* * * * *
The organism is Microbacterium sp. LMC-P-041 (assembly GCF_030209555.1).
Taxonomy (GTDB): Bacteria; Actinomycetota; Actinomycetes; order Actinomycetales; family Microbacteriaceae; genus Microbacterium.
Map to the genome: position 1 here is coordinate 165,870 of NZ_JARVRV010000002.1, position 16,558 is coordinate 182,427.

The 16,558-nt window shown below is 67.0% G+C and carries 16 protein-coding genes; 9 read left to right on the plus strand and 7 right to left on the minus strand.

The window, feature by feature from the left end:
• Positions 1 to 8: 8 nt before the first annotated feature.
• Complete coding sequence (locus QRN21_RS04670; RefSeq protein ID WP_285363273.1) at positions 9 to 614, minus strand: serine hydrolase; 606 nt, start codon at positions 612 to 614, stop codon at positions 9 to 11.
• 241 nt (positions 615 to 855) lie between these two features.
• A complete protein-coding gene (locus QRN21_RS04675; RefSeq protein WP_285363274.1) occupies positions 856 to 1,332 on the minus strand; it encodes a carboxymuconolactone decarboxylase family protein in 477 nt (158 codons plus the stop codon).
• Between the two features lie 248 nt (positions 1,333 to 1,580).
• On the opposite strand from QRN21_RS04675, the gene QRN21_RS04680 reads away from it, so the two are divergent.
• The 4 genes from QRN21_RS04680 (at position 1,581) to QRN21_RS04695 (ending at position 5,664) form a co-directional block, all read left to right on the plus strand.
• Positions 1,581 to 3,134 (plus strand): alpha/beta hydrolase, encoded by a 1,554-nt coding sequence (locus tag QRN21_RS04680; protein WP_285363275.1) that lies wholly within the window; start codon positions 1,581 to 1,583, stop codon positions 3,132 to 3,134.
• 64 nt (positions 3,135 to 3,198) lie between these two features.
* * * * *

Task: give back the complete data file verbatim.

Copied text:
The organism is Microbacterium sp. LMC-P-041 (assembly GCF_030209555.1).
Taxonomy (GTDB): Bacteria; Actinomycetota; Actinomycetes; order Actinomycetales; family Microbacteriaceae; genus Microbacterium.
Map to the genome: position 1 here is coordinate 165,870 of NZ_JARVRV010000002.1, position 16,558 is coordinate 182,427.

The 16,558-nt window shown below is 67.0% G+C and carries 16 protein-coding genes; 9 read left to right on the plus strand and 7 right to left on the minus strand.

The window, feature by feature from the left end:
• Positions 1 to 8: 8 nt before the first annotated feature.
• Complete coding sequence (locus QRN21_RS04670; RefSeq protein ID WP_285363273.1) at positions 9 to 614, minus strand: serine hydrolase; 606 nt, start codon at positions 612 to 614, stop codon at positions 9 to 11.
• 241 nt (positions 615 to 855) lie between these two features.
• A complete protein-coding gene (locus QRN21_RS04675; RefSeq protein WP_285363274.1) occupies positions 856 to 1,332 on the minus strand; it encodes a carboxymuconolactone decarboxylase family protein in 477 nt (158 codons plus the stop codon).
• Between the two features lie 248 nt (positions 1,333 to 1,580).
• On the opposite strand from QRN21_RS04675, the gene QRN21_RS04680 reads away from it, so the two are divergent.
• The 4 genes from QRN21_RS04680 (at position 1,581) to QRN21_RS04695 (ending at position 5,664) form a co-directional block, all read left to right on the plus strand.
• Positions 1,581 to 3,134 (plus strand): alpha/beta hydrolase, encoded by a 1,554-nt coding sequence (locus tag QRN21_RS04680; protein WP_285363275.1) that lies wholly within the window; start codon positions 1,581 to 1,583, stop codon positions 3,132 to 3,134.
• 64 nt (positions 3,135 to 3,198) lie between these two features.